Rhyming Haiku

I watch the Starlings

together they fly

from the sky they dive

~

© Carol Campbell

Logo Carpe Diem March 2016 (2)

http://chevrefeuillescarpediem.blogspot.com/

From Chevrefeuille:

Basho did use it on a regular base. For example in this haiku:

nebu no ki no hagoshi mo itoe hoshi no kage

a silk tree
even through the leaves waery
of starlight

© Basho (Tr. Jane Reichhold)

In the way of Basho

Rhyme is a major component of Western poetry. In Japan most of the sound units (onji) are built on only five vowels, and rhyming occurs naturally. Yet, haiku translated into rhymed lines often need so much padding to make the rhyme work that the simplicity of the poem gets lost. However, if the reader takes the time to read the romaji version of the above haiku by Basho. one can see how often the old master employed the linkage of sound in his work. The rhyme, in the above haiku, occurs here with hagoshi(“through leaves”), hoshi (“star”), and the seven “oh” sounds.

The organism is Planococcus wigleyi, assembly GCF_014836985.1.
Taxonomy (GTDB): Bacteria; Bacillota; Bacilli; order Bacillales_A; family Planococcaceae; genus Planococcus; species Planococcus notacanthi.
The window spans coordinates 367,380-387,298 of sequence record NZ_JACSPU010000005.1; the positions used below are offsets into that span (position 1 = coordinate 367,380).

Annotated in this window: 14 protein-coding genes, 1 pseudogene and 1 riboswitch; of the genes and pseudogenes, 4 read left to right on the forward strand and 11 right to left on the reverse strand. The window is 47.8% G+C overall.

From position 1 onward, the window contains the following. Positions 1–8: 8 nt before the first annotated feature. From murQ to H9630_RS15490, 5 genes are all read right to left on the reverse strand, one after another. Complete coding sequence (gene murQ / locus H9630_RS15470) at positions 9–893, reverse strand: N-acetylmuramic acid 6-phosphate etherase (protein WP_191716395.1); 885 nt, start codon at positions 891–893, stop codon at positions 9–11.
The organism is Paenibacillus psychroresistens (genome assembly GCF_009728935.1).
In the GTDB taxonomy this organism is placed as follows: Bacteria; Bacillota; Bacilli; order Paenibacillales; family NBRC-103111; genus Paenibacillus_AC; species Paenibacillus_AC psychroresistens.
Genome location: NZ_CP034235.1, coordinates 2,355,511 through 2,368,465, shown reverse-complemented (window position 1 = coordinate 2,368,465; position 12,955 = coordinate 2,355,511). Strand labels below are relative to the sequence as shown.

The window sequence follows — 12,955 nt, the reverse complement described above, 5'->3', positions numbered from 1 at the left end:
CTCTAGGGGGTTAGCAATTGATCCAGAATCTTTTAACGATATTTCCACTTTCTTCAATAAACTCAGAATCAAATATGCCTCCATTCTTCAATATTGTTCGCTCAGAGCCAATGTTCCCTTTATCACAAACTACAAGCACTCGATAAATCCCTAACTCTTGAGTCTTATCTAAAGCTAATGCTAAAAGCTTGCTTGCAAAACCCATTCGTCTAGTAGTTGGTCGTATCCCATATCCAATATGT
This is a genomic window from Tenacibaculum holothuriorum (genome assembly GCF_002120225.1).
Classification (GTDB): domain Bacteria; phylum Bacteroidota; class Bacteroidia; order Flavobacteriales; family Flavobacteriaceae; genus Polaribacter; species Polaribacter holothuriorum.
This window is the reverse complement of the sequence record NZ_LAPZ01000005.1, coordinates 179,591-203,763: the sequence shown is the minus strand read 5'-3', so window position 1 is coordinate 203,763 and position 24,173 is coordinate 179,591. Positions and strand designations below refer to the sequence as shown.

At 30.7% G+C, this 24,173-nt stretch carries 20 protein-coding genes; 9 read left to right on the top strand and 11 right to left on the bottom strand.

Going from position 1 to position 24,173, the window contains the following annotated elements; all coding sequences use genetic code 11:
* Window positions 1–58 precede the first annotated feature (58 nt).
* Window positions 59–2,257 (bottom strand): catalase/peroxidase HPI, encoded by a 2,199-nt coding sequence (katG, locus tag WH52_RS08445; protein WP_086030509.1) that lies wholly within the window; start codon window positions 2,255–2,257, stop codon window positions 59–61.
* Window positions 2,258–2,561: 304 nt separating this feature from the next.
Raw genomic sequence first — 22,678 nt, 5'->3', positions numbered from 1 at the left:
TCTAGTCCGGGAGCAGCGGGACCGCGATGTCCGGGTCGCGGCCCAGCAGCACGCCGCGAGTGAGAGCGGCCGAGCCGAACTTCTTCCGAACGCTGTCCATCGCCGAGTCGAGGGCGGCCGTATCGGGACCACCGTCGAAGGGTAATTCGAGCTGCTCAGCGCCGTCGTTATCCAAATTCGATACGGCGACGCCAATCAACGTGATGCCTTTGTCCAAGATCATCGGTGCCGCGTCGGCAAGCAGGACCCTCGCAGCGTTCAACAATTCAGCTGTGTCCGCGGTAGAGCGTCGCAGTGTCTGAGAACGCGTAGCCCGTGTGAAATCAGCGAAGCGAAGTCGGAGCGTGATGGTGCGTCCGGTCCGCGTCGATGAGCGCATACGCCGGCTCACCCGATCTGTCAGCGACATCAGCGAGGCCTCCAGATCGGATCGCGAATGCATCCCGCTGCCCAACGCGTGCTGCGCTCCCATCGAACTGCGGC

bright sunlight
breaks through the curtains
touches her naked skin

© Chèvrefeuille

❤ ❤ ❤

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Published by: writersdream9

I have been writing all my life but for the most part, it has been a secret. My parents did not believe writing was a good way to earn money so I hid my poems. Then one day, I wanted to comment on an essay that a friend had written and found myself with a blog. That quiet whisper inside said, "You can write your poetry and no one will ever know.". I knew nothing of followers and the like at that time. So, here I am trying to learn my craft and enjoying every moment of it. My personal details are, I'm 57, married for 39 years, have one grown son who is God's gift to us and last but not least at all, I'm a Baha'i which basically means that I love all humanity.

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